I am grateful for the responses so far. However, I would also be grateful if someone who agrees with the view that there should be no management of population flow across borders and therefore no control of immigration would say what he or she thinks is wrong with the reasoning of my piece and the responses so far.

  6. Karl Stewart says:

    Thanks for the article. A well-thought out and reasoned argument. And an important issue, which the left does need to have a robust policy on.

    What I don’t see, however, is any detail beyond your call for inward migration into the UK to be ‘managed’.

    How exactly do you propose to manage entry?

    Do you advocate a maximum number of entrants per year for example? Or different regulations for people depending on their nation of origin?

    If the former, what do you do when the ‘quota’ has been reached? Lock down the border completely? Is that practical?

    If it’s the latter, by what criteria would the different ‘nations of origin’ be classified?

    So, those couple of questions occur to me initially and I’d be interested in your thoughts on those?

    1. David Pavett says:

      Thanks for the response.

      First I think that we have to make a clear distinction between refugees and those seeking to improve their opportunities/standard of living. I am only discussing the second case here. Different criteria are required for both.

      i think that once the need for some sort of management is recognised their can be a discussion on different ways of doing this. Quotas are usually arbitrary and unworkable (as we have seen). My own non-expert view would be that permission to stay beyond a normal visitors period should only be given when the person concerned and or their prospective employer can show that they have employment arranged and that this is in an area where it is difficult to impossible to find UK applicants who can do the work (for which all the normal conditions of wages and employment conditions should apply). It should also be demonstrated that (decent) accommodation has been arranged. On that basis a work permit and permission to stay could be granted. This is along the lines of the US/Australian employment-based Green Card system.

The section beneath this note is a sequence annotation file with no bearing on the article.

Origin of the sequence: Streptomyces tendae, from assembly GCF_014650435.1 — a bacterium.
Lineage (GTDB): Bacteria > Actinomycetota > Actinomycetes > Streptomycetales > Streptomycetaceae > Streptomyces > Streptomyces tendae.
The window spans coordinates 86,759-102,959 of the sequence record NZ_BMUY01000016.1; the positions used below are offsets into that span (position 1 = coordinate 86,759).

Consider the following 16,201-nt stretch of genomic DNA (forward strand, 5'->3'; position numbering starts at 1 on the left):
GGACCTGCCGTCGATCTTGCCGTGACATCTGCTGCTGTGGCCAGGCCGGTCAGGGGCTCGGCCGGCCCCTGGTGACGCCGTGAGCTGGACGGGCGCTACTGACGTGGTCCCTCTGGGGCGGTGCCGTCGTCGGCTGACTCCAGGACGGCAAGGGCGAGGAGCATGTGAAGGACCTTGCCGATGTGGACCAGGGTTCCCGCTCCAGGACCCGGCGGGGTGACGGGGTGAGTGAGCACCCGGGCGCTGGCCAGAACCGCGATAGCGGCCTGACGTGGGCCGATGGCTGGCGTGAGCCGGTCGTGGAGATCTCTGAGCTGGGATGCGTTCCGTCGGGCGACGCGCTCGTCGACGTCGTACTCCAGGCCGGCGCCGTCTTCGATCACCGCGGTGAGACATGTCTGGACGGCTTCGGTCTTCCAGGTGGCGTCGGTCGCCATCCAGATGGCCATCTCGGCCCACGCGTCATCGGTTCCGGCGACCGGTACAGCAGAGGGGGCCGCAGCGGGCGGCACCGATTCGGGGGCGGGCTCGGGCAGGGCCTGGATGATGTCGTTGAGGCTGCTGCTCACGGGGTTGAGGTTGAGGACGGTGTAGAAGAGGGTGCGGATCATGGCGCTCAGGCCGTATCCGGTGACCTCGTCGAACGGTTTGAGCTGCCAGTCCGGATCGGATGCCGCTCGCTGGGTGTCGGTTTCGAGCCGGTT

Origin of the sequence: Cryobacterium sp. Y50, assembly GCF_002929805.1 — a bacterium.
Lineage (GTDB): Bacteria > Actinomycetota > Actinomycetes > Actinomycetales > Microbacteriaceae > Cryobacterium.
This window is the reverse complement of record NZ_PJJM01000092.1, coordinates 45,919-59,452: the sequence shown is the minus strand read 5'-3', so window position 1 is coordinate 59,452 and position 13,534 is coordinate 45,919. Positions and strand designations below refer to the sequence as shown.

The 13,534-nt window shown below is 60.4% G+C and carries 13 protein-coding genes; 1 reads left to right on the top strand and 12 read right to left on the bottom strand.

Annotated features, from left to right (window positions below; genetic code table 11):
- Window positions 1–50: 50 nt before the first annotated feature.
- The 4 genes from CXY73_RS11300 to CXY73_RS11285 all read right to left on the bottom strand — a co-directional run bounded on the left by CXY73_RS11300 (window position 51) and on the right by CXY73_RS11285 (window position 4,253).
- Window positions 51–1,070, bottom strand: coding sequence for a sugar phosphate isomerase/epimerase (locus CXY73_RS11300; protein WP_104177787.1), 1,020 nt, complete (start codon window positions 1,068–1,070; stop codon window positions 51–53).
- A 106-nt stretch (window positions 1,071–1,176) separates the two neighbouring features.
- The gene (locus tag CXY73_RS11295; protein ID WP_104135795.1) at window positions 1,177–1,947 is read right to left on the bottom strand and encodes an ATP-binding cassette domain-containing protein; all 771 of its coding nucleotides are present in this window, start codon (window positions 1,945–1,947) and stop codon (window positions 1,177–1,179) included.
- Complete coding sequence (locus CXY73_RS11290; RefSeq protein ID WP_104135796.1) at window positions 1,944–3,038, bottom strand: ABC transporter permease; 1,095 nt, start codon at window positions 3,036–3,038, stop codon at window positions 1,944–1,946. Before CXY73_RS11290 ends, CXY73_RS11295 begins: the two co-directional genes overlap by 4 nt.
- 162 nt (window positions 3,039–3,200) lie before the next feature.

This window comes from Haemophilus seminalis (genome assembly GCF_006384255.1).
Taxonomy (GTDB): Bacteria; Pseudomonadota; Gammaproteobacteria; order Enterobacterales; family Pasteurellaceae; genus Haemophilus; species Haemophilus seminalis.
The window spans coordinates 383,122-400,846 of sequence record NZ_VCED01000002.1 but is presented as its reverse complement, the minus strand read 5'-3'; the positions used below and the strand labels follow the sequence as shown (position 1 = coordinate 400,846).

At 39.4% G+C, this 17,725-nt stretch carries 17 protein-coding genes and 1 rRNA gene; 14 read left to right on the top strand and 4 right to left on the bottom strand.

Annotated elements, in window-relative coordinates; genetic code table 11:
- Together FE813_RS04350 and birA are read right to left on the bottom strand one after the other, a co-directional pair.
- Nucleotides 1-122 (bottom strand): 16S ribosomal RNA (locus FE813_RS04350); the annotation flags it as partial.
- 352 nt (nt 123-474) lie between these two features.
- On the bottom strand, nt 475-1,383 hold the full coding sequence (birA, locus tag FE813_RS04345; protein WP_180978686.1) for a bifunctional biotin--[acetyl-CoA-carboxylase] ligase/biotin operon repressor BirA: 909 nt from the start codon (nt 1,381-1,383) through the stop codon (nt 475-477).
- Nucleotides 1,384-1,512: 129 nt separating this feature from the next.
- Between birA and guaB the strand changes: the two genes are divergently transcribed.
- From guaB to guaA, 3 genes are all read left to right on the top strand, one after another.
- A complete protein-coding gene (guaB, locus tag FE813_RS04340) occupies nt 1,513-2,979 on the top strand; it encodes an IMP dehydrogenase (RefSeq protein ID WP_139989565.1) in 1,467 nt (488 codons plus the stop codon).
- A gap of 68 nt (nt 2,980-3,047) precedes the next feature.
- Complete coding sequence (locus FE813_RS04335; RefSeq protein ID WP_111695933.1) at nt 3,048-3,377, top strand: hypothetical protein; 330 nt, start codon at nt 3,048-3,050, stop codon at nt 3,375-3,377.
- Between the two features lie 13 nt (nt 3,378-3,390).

What has to be avoided is the situation which a TU activist in my Labour Party branch told me about. He came across 6 immigrants using a garage to sleep in (in shifts) in between working for below the minimum wage in appalling conditions. One way to reduce that is with stronger trade unions but we have to recognised that TUs in the UK are far from strong enough to do the whole job.

    2. C MacMackin says:

      David’s response was a good one. I thought I might provide a case study by describing Canada’s immigration system. Keep in mind that this is largely something I have learned about through immigrant friends and not something I have studied extensively myself.

      In Canada, immigrants are divided into 3 streams: refugees, family members, and everyone else. As David says, considerations for refugees are different and would need to be discussed elsewhere. Canada makes it quite easy for family of those who are already permanent residents to immigrate and I think they are immediately granted permanent residency. I think there may be some quota here, although I’m not certain what it is and how it is applied.

      For most other immigration, we use a points-based system and grant succesful applicants permanent residency. People score points based on criteria such as being able to speak English or French, having skills which are in demand, having a job lined up, have already been living in Canada under a different visa, plan to invest, etc. Country of origin is not a factor. For this reason, the current points-based system, introduced in the 1970s, is seen as a progressive measure compared to the previous one which largely restricted immigration to Europeans. From what I have heard, to get in under this stream you basically need to have secured a job in advance or to have sufficient savings to be able to live off of indefinitely. I think it may be possible to get in if you plan to start a business, as well. Immigration under this system is often conditional upon applicants living in certain regions until the get citizenship. This is to try to prevent all of them from settling in a few big cities and counteract emmigration from poorer parts of the country. I suspect that this wouldn’t hold up to a Supreme Court challenge, though, as it would violate the right to free movement internally within Canada which is granted in our constitution, and such rights apply to anyone on Canadian soil (not just citizens).